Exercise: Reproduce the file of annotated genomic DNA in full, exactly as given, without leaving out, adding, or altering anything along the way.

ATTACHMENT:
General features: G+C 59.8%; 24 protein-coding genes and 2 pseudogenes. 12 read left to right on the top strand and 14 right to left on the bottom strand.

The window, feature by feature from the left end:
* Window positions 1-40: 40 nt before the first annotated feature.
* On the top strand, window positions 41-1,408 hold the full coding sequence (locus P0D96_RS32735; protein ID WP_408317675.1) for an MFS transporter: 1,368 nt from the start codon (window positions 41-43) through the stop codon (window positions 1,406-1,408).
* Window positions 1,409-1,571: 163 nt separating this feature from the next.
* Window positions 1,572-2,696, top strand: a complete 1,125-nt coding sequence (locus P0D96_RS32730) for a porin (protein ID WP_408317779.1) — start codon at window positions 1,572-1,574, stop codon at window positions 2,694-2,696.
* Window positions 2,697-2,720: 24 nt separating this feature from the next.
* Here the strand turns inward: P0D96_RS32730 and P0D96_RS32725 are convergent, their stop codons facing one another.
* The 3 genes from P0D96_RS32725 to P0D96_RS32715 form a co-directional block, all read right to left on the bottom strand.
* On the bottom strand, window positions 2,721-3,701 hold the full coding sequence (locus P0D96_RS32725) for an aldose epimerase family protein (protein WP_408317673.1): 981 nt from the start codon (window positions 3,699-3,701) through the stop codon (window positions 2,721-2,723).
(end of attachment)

General features: G+C 59.8%; 24 protein-coding genes and 2 pseudogenes. 12 read left to right on the top strand and 14 right to left on the bottom strand.

The window, feature by feature from the left end:
* Window positions 1-40: 40 nt before the first annotated feature.
* On the top strand, window positions 41-1,408 hold the full coding sequence (locus P0D96_RS32735; protein ID WP_408317675.1) for an MFS transporter: 1,368 nt from the start codon (window positions 41-43) through the stop codon (window positions 1,406-1,408).
* Window positions 1,409-1,571: 163 nt separating this feature from the next.
* Window positions 1,572-2,696, top strand: a complete 1,125-nt coding sequence (locus P0D96_RS32730) for a porin (protein ID WP_408317779.1) — start codon at window positions 1,572-1,574, stop codon at window positions 2,694-2,696.
* Window positions 2,697-2,720: 24 nt separating this feature from the next.
* Here the strand turns inward: P0D96_RS32730 and P0D96_RS32725 are convergent, their stop codons facing one another.
* The 3 genes from P0D96_RS32725 to P0D96_RS32715 form a co-directional block, all read right to left on the bottom strand.
* On the bottom strand, window positions 2,721-3,701 hold the full coding sequence (locus P0D96_RS32725) for an aldose epimerase family protein (protein WP_408317673.1): 981 nt from the start codon (window positions 3,699-3,701) through the stop codon (window positions 2,721-2,723).